Medicare Part A is also referred to as insurance for hospitals. You'll want to note that some, but not all, hospital stays are covered by Medicare Part A. And that this involves stuff other than hospital stays.
You must be formally admitted to the hospital so that Medicare Part A will cover the cost of your hospitalization. The order for you to be admitted to the hospital as an inpatient must be signed by your doctor.
If you are being treated in the emergency department, undergoing outpatient surgery, or in the hospital under observation status, Medicare Part A will not pay for your stay in the hospital. Those forms of hospital stays are covered by Medicare Part B.
Also Read : Medicare Do's and Don'ts
Learn More : What Does Medicare Part A Cover?
Part A of Medicare covers professional care in nursing. If after an inpatient stay of at least three days, your doctor believes you still need medical attention on a daily basis, he or she may prescribe skilled treatment. In a separate wing of the facility, in a rehabilitation center, or in a portion of a nursing home reserved for patients in need of skilled treatment, you could receive skilled care.
Medicare does not pay for extra professional services when you no longer need medical care on a regular basis. You can receive home health services at home under Medicare Part A in the event that you do need the services of a medical professional on an intermittent basis.
Medicare Part A is also covering hospice care. This service is available to persons with a life expectancy of six months or less who are terminally ill. No more efforts are made to treat your condition while you are in hospice care. All is about getting you happy.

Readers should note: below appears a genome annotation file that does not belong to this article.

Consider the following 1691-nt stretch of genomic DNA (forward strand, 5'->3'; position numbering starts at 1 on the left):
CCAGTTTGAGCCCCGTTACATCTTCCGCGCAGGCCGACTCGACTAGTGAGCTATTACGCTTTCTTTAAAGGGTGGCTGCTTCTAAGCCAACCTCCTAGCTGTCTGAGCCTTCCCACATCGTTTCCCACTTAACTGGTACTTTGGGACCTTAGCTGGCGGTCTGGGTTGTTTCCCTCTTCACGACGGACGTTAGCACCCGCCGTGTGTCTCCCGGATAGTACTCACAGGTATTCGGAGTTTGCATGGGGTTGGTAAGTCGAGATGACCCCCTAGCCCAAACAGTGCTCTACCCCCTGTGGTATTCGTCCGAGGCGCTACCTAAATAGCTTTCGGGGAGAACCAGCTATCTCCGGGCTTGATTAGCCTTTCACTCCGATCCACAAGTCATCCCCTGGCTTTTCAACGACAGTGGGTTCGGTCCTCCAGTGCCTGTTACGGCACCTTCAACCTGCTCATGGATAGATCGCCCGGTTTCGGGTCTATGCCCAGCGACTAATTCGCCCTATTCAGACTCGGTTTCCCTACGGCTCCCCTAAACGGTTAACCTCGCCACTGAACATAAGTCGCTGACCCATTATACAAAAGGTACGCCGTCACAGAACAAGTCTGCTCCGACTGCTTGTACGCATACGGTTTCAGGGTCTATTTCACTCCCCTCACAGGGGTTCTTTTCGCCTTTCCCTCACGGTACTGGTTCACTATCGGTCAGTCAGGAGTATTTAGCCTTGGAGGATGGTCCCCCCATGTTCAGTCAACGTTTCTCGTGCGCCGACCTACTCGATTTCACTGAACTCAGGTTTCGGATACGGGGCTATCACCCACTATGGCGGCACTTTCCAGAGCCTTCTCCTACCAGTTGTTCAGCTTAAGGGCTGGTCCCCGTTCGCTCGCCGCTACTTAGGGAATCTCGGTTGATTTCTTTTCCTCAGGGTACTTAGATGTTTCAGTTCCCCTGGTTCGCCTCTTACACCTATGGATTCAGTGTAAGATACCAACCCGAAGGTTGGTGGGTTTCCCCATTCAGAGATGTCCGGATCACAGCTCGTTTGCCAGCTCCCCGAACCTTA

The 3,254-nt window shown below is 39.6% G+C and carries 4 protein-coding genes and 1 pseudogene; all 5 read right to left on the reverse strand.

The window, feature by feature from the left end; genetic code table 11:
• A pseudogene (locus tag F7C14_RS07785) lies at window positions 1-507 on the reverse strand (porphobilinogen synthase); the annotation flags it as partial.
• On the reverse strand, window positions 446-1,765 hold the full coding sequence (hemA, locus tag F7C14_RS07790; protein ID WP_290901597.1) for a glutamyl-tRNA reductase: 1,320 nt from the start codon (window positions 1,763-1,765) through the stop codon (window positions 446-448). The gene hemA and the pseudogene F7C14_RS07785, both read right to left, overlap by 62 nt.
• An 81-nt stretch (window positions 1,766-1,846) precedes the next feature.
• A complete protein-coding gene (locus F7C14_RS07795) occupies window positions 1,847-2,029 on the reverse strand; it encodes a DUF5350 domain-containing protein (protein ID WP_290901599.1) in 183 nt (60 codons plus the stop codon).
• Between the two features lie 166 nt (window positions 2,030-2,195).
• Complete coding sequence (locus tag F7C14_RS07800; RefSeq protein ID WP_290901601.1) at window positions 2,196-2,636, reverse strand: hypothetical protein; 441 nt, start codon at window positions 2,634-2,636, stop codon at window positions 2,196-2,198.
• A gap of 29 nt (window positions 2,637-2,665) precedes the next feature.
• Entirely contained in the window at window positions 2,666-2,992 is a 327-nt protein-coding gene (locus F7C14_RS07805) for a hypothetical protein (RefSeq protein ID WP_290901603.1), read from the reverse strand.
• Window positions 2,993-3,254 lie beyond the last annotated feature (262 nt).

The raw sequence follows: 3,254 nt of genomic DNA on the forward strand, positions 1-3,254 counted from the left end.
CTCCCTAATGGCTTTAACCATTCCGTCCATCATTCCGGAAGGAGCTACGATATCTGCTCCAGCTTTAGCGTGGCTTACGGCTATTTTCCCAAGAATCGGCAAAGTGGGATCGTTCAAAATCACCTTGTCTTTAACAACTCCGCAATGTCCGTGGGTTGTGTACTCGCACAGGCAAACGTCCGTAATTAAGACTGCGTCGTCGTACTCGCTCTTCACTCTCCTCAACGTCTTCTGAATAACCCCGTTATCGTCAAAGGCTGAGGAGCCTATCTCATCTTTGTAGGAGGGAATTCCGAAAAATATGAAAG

For More Information About Medicare Part A visit our FAQ page!
Medicare is covered only by home health care services prescribed by a physician and delivered by qualified nurses, although patients must meet strict eligibility criteria.
What is the easiest way to apply for Medicare? Well, you are in the right place! Most people were automatically enrolled and became eligible for Social Security when they turn to 65. We didn't need to apply for Medicare until President Reagan signed the legislation which raises the retirement age in 1983 and begins in 2003.
While eye care is a common need as we age, Medicare coverage is extremely restricted for most vision services. It is normally based on whether you encounter any medical problems that can impair your eyesight.
Many people believe that Medicare is free because, for much of their working life, you have paid into Medicare by taxes, but that assumption is not right.
Often, Medicare premiums come as a shock to new Medicare recipients. You may have noticed that the federal government has been deducting taxes for years from your paychecks. And yes, these deductions go into paying your future payments for Medicare Part A as well as your income checks from Social Security.